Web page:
February 9, 2018

Using Machine Learning to Detect Fake News

The following is a guest post by Alexander Brooks

Photo: Alex Brooks
We live in a society that creates a constant flow of information streams whether online or television. Being able to decipher the difference between credible and fake information is becoming increasingly hard. Last month I had the privilege to have a guest speaker at my Data Science in Action Meetup that built a site that identifies fake news. Today we’re going to discuss some of the highlights of Zach Estela's site and tool areyoufakenews.com.

Goal of The Tool

The main goal Zach set out to achieve was seeing if there would be an unbiased way to analyze online news and categorize into the fake or real news section. In order to identify fake news, he first needed to define what equates to real versus fake. Once he created labels and conditions for the tool to look for next was testing and visualizing the discoveries. Below I attached a snapshot of Machine Learning tool at work.

Tools Involved

There were several tools involved in this project to make things possible. Zach created a custom built a neural network to do the heavy lifting through the text. The text labels used to create the categories are stored in MongoDB. This tool effortlessly runs through 3,000 news sites and 100,000 articles to provide you with an analysis of what's real or fake news.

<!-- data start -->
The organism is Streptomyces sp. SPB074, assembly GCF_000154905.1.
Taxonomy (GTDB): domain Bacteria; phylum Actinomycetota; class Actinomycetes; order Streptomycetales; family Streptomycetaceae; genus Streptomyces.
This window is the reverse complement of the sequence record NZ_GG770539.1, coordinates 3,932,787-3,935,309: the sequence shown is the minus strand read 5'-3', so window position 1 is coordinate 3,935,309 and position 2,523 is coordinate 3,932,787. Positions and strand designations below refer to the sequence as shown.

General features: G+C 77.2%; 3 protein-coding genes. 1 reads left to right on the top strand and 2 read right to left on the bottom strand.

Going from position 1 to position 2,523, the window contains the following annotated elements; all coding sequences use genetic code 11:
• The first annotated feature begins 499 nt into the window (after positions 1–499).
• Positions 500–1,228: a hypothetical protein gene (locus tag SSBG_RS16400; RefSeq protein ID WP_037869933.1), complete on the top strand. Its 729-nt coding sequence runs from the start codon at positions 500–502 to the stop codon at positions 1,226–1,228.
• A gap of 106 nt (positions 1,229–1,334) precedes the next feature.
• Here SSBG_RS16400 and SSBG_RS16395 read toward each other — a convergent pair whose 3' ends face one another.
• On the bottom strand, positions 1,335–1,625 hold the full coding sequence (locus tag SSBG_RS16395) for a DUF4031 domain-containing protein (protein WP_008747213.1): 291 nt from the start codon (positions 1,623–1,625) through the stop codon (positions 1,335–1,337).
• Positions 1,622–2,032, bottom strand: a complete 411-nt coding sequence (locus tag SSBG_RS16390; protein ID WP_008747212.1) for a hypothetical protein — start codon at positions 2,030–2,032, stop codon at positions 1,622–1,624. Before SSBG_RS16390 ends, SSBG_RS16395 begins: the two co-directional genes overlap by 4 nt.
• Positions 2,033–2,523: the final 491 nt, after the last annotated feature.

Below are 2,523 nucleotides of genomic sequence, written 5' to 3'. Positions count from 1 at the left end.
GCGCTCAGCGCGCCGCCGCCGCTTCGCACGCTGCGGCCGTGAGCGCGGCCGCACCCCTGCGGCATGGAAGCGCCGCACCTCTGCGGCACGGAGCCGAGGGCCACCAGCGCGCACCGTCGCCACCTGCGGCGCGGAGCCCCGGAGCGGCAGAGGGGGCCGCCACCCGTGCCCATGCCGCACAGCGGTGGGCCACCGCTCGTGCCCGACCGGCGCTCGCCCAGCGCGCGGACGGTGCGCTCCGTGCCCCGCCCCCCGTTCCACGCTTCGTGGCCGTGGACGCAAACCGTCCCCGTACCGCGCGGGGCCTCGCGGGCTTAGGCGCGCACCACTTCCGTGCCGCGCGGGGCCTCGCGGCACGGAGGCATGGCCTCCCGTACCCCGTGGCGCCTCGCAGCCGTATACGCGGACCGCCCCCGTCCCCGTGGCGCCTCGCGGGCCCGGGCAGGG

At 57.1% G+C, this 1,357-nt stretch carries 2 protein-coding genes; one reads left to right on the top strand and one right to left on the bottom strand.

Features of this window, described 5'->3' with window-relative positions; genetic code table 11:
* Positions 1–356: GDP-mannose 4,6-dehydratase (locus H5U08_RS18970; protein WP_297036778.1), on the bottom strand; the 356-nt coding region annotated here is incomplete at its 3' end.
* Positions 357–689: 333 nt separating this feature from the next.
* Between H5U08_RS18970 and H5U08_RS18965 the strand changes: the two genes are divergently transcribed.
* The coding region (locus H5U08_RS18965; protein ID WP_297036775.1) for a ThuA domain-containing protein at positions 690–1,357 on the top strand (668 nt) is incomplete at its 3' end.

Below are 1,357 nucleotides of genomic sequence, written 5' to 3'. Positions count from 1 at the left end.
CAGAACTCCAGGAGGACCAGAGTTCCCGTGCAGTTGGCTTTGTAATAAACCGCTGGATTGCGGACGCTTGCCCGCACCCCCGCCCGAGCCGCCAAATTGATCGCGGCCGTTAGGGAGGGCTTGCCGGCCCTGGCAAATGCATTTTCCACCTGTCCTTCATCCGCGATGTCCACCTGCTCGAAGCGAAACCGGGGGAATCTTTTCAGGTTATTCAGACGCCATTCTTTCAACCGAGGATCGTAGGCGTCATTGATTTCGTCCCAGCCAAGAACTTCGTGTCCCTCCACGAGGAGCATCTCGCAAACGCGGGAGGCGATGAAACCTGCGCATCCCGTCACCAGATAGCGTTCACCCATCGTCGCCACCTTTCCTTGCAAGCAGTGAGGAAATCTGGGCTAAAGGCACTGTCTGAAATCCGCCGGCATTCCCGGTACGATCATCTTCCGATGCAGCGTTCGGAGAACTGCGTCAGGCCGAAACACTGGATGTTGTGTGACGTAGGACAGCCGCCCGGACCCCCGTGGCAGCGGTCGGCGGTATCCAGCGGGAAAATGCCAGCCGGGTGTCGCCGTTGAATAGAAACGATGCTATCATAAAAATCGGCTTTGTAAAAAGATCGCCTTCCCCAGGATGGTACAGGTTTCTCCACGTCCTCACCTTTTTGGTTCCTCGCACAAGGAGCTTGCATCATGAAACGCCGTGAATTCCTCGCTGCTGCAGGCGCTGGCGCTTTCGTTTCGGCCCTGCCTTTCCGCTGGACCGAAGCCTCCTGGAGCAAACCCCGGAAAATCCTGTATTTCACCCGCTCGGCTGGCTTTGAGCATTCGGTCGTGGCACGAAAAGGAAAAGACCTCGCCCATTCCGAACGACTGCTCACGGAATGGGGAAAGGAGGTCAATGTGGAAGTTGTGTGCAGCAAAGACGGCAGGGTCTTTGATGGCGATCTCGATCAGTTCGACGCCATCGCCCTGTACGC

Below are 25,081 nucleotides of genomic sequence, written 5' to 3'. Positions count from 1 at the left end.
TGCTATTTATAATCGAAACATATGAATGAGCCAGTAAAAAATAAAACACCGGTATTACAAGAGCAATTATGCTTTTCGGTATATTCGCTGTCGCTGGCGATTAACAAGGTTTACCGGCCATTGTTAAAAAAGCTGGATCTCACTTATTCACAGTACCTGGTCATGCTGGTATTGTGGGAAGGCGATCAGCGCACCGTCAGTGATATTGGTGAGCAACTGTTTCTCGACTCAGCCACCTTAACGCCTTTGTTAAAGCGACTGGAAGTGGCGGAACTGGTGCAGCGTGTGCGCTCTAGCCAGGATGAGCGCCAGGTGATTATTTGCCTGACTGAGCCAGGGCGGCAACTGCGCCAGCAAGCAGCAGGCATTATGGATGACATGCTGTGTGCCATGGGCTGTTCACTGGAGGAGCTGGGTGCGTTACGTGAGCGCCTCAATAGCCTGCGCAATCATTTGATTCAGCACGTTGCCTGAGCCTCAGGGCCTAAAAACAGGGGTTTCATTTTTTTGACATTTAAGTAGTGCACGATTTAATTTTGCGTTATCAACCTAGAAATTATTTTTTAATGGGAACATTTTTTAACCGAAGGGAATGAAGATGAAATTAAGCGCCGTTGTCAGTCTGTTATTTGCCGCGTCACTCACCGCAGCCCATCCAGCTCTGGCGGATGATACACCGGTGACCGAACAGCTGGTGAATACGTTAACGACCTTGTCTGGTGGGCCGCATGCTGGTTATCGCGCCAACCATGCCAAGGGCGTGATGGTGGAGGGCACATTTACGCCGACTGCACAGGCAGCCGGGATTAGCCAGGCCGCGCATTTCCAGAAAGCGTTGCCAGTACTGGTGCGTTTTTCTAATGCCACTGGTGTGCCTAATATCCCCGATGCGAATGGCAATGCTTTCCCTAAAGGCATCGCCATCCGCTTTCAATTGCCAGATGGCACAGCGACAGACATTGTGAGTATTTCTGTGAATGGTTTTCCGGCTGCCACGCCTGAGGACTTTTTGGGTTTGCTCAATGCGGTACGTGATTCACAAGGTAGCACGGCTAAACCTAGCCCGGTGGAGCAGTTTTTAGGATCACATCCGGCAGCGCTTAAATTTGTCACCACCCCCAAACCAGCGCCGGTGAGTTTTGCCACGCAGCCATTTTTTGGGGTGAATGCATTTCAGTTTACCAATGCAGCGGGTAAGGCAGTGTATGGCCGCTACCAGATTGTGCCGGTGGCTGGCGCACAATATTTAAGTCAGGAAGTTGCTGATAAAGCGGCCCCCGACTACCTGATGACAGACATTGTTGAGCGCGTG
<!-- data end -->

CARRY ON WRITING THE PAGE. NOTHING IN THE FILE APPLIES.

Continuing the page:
This was a great experimental project to build but there were challenges involved. Being bias can be viewed as subjective to a personal opinion. Everyone has their idea of what can be considered fake news and it's hard to go in one direction without making the other party disagree. Despite the challenges of building such a tool, Zach plans to continue the development.

Alex Brooks is the founder and CEO of AE Brooks, LLC (dba Entreprov), a Seattle-based firm that helps small and medium-sized businesses increase their customer base and extend lifetime value of current customers through machine learning and business strategy. Mr. Brooks may be contacted at alexb@entreprov.com.

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